PolterGoose Thu 28-Jan-16 21:03:20

'The Explosive Child' book is brilliant for helping us articulate this sort of stuff.

purplerainbow Thu 28-Jan-16 21:25:35

Iv ordered that plus managing meltdowns book, both recommended to me on here!

purplerainbow Fri 29-Jan-16 07:30:09

Anyone else?

TwoTonTessie Fri 29-Jan-16 07:37:54

My ds has ASD with PDA traits and it hasn't got any easier going through puberty tbh. His language is awful and his outbursts have increased as has his aggression. I do feel that this is due to anxiety around exams/future placement and we are waiting to go back to Camhs for help sad

purplerainbow Fri 29-Jan-16 09:03:28

Two, have you ever found Camhs helpful though? The only thing they have helped me with was ot referral and that took years. He's currently seeing someone a physiatrist, but she's an odd lady and he finds it boring ! He is turning into a schoo refuser and next week the attendance board peopl are going to 'observe' him. hmm. Did you notice a difference when the hormones started kicking in? Ds1 is 10 in few months and this is of a concern for me.

Bonkerz Fri 29-Jan-16 10:05:37

My Ds is now 15. He was diagnosed age 7 and always aggressive. When puberty started we saw his behaviour worsen 100%. Age 12-14 was a terrible time for him and for the family in general. We had monthly appointments to check medication dosages. We saw him self harm and attack adults. He couldn't see the wood for the trees. He was in a very dark place for that time and we rarely saw 'our son' which was hardest to deal with. We had police involvement and he almost got kicked out of a specialist autism school as they could no longer keep him safe.
Thankfully the last 8 months things have calmed down again.
I don't think we coped. We read books and tried strategies but in that period Ds was unable to retain strategies or see consequences etc.

purplerainbow Fri 29-Jan-16 10:47:46

Bonkerz, what medication is he on and how did you get that? Iv asked about medication (even just trialling it) and I understand there are concerns about that but no one will prescribe anything. If I as an adult walked into the doctors and told them I acted similar to someone with bipolar, I throw things and hurt people when I'm angry, and when I'm angry I spoke about killing myself, they'd have me on anti depressants before I walked out the door. Yet they won't take this seriously. I'm petrified he will be one of those poor children you hear in the news that have committed suicide.

Bonkerz Fri 29-Jan-16 10:54:27

Ds takes 80mg atemoxetine and 0.5mg of risperidone. The atemoxetine is weight based dosage and during the 2 year puberty period he lost a lot of weight so had his dosage closely monitored at Cahms. We are currently trailing to reduce his risperidone to 0.25mg so we can introduce an anxiety medication as Ds has started to suffer dissassociative anxiety attacks which are scary (think psychotic episodes).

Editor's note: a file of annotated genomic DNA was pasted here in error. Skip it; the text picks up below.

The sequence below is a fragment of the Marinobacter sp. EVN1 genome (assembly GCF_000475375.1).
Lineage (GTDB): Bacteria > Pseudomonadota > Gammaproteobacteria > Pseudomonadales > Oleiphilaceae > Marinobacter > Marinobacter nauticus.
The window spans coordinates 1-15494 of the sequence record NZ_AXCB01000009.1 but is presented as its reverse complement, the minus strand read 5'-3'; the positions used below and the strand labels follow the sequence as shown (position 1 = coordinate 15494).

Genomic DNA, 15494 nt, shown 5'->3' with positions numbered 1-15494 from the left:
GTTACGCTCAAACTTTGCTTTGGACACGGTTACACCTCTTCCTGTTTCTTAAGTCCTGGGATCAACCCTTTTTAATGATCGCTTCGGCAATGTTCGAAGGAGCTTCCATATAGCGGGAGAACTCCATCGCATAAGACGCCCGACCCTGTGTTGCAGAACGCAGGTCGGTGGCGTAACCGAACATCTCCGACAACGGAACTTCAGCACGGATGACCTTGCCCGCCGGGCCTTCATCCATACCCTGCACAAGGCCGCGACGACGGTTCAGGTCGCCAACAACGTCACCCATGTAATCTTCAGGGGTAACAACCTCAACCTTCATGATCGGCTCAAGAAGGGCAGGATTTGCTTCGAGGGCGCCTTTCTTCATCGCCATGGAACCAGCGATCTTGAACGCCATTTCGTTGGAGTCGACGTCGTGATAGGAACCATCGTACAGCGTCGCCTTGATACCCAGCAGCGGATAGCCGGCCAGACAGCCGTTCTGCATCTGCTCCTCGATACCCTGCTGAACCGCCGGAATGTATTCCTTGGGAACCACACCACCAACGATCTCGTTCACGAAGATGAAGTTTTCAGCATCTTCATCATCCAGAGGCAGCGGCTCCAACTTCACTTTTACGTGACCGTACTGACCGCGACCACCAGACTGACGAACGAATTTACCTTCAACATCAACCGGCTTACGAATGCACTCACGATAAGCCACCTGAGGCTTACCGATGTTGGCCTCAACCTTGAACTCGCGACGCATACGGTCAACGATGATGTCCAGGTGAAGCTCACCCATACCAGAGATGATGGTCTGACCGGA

purplerainbow Fri 29-Jan-16 11:29:02

In really worried about it. He is not like this all the time. If he is happy, calm and feels safe, no stress he is lovely. Great to be around. When there is any kind of stress, wether it's time related, anxiety, etc he turns. I have no idea how to prevent these episodes and neither does he and it upsets him. No one else seems bothered!

Bonkerz Fri 29-Jan-16 12:17:55

When Ds was diagnosed age 7 we had dx of autism and Odd. When his aggression got bad and puberty started the psych at Cahms said he wanted to diagnose ADHD. Ds hadn't showed signs of ADHD till puberty. The psych said his brain was basically re working itself. Think of it as becoming smooth then new pathways growing and that's why there was such a major personality and behavioural change. The medication was crucial to maintain Ds during this time. Now he's coming out the other side his main issue is anxiety. The ODD dx has been dropped and he has dx of autism/ADHD/emotional disregulation and dissassociative anxiety. These conditions describe him well at the moment.

Are you with Cahms? Can you see GP and push for referral. Are school supportive? Does he have an EHCP yet or still a statement?

purplerainbow Fri 29-Jan-16 13:30:41

We have been under Camhs since he was 4. Useless. Just get fobbed off. He's currently sat in with this physciAtrist I mentioned. While I have to wait outside. They have never helped. Gp are useless and just say Camhs deal with all mental health under age 18. That is it.

purplerainbow Fri 29-Jan-16 13:31:29

He doesn't have either. He has always been on school action plus. He is now in year 5. They have only now agreed to try for ehc but reckon he won't get it!